Just Plain Mean
- May 18, 1997
We are not going to make the RVII embargo. I screwed some things up, and put Brent well behind schedule. We will a full review next week. Sorry.
Could you look into this? Low mounting pressure-> high temps might explain why so many outlets are seeing high noise/fans ramping super high.After completing all testing and photos, I reassembled my card and wondered if I could bring down Junction Temperature below the 110°C I've been seeing on the stock card. Changing the thermal paste didn't make much of a difference (barely 1-2°C better). My trick for such situations is increasing mounting pressure by adding little metal washers. Pictured above you see two of the washers: one to get a better look and a second one below one of the mounting screws, to indicate the location I placed it in. Of course you want to use a total of four washers — one for each screw.
With the washers installed, my Radeon VII Junction Temperature dropped by around 10°C to 100°C, which is a significant improvement.
Not really that surprising. Making big changes going from the 14nm node to the 7nm node would be more risk than making minor changes and using the die shrink to boost clock speeds for performance instead. And AMD hasn't really had the R&D budget to push bigger changes out before Navi. Vega 20 was always intended to be a stop gap between the original Vega release and Navi.This is a n interesting analysis, clock-for-clock showing how bandwidth-limited VEGA was guaranteed to be if you bumped the clocks with the same old memory bandwidth:
There's no rush.. The folks who are looking to buy this halo card already have it.
Hey guess what, the die shrink did nothing for power consumption, when all you did was up the clocks:
View attachment 140319
Once again it will be up to owners to manually under volt to fix the power consumption issues, assuming you got a golden sample.
But at least it's competitive with the RTX 2080. Nvidia left themselves wide-open this release.
The fan speeds seems to be directly tied to this "junction temp" sensor. Some reviews have seen 2900 rpm. That one sensor of 64 seems to be the main thing that ditactes fan speed regardless of the temp of the rest of the core. Then you have some pieces saying they used washers to remount the cooler which resulted in a lower junction temp of upto 10c and a slower fan speed.Really doubt it's as loud as 290X, blower card fan profiles tend to be way worse than dual/triple fan coolers.
Yes, fan speed is tied to Junction Temperature, not "CPU Temp." CPU temp sensor is a single sensor on the outside edge of the die. Junction Temperature is a series of sensors inside the GPU itself. AMD is monitoring these sensors and controlling clocks and power to specific areas of the architecture. You can monitor both values in AMD Wattman. You can see the delta below.The fan speeds seems to be directly tied to this "junction temp" sensor. Some reviews have seen 2900 rpm. That one sensor of 64 seems to be the main thing that ditactes fan speed regardless of the temp of the rest of the core. Then you have some pieces saying they used washers to remount the cooler which resulted in a lower junction temp of upto 10c and a slower fan speed.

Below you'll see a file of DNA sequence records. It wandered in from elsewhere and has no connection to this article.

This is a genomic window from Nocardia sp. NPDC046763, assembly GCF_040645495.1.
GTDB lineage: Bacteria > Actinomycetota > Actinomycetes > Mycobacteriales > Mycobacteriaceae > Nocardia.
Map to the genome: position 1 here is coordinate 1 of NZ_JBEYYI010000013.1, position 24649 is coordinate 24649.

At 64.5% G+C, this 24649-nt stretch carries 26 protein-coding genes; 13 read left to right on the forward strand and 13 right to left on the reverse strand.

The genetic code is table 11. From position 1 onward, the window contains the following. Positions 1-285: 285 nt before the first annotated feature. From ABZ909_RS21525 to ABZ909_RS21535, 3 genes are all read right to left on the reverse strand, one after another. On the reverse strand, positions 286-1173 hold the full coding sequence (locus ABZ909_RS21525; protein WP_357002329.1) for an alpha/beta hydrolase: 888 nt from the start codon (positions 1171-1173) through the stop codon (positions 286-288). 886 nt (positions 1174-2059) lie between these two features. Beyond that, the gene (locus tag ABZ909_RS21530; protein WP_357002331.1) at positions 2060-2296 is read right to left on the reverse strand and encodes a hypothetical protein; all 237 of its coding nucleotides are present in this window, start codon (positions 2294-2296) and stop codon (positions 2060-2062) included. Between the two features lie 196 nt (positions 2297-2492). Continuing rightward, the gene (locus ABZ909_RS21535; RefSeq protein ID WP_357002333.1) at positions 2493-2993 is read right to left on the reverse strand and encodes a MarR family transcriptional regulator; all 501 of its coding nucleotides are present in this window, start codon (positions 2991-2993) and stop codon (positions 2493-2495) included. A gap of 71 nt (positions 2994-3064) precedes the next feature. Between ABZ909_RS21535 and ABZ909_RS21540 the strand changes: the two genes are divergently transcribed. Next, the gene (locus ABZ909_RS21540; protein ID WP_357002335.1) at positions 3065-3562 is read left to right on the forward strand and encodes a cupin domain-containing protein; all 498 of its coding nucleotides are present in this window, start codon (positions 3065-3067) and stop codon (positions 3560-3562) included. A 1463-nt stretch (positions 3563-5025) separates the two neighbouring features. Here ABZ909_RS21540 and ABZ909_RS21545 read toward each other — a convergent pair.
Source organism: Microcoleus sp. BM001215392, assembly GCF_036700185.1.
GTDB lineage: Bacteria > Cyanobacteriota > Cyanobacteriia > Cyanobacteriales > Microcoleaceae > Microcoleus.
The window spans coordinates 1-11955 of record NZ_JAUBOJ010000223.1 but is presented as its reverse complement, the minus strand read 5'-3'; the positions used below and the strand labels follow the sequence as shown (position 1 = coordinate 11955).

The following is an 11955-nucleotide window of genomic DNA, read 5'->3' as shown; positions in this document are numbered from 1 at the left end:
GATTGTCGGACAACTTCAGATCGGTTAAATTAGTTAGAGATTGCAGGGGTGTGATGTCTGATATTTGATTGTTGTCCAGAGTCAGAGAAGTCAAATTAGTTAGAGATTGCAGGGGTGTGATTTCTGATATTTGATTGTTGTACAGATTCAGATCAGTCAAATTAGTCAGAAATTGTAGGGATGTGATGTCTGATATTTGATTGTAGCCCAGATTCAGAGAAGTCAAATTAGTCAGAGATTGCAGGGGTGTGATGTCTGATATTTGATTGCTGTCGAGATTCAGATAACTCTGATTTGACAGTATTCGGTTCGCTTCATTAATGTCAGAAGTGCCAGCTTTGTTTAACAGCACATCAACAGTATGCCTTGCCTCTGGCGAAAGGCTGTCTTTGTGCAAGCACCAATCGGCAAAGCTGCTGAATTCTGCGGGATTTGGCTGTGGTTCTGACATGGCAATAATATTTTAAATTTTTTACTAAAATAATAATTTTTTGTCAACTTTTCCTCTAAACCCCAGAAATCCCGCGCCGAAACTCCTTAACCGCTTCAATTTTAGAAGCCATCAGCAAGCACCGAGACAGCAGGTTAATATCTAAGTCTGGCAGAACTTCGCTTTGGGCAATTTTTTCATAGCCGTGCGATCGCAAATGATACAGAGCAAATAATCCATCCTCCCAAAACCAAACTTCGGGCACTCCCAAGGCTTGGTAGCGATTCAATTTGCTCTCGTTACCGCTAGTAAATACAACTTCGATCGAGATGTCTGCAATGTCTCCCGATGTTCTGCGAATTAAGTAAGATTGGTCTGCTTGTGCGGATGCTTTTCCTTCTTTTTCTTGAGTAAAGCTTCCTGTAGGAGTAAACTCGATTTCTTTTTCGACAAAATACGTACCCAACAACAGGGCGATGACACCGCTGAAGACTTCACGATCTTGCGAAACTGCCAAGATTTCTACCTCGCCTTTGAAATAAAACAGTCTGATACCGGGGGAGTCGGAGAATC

No. I am not saying that it did not give him a bit better temps, but he would have to be dealing with an ambient or case temp that right on the edge of the fan curve to actually impact this.Reckon there's much to the story about using washers to better attach the heatsink for better acoustics?
Touched on this in the other thread. AMD reported a known issue with the black screen instability on X399 boards. So I put it on my personal X399 system and had this issue. This is very much related to the latest version of Win10. They got me over a fixed driver, but that did not fix it, but that driver along with a quick regedit fixed the blackscreen issue. So that is going to handled on the tech side, just need to get that driver, which was not a performance driver, pulled together and put out.TBH, with the many inconsistencies in the R VII performance, as well as driver bugs, stability and poor OC'ing reported by some reviewers, a delayed review could bring some fresh perspective? I'd like to read a much delayed R VII review, say a couple months. Have a feeling the card was rushed out too soon.
Those aren't chiplets. The extra chips around the die are the HBM2 modules. The height differences are due to manufacturing tolerances from the supplier.I was really hoping this card would be a win for AMD... 7nm, 16Gb of HBM2 Vram... It sounded pretty promising.
Maybe they can get a driver out that fixes the main issues by the end of next week. Then [H] will have to recheck some numbers
GamersNexus' card performed better with the stock thermal pad than with paste... Seems a bit like cutting corners with the silicon chiplets at differing heights... that shit needs sorted out before AMD really goes mainstream 'chiplet'.
We already delid CPU's.. what's next, resurfacing? ugh
Once we ran into the OCing problems, we moved to getting 4K included. I however do not think that heatsink and fan design is up to a lot of overclocking.I'm glad you opted to delay the review. The reviews released today were pretty much a mess. I really hope they will be able to get the OCing support figured out soon.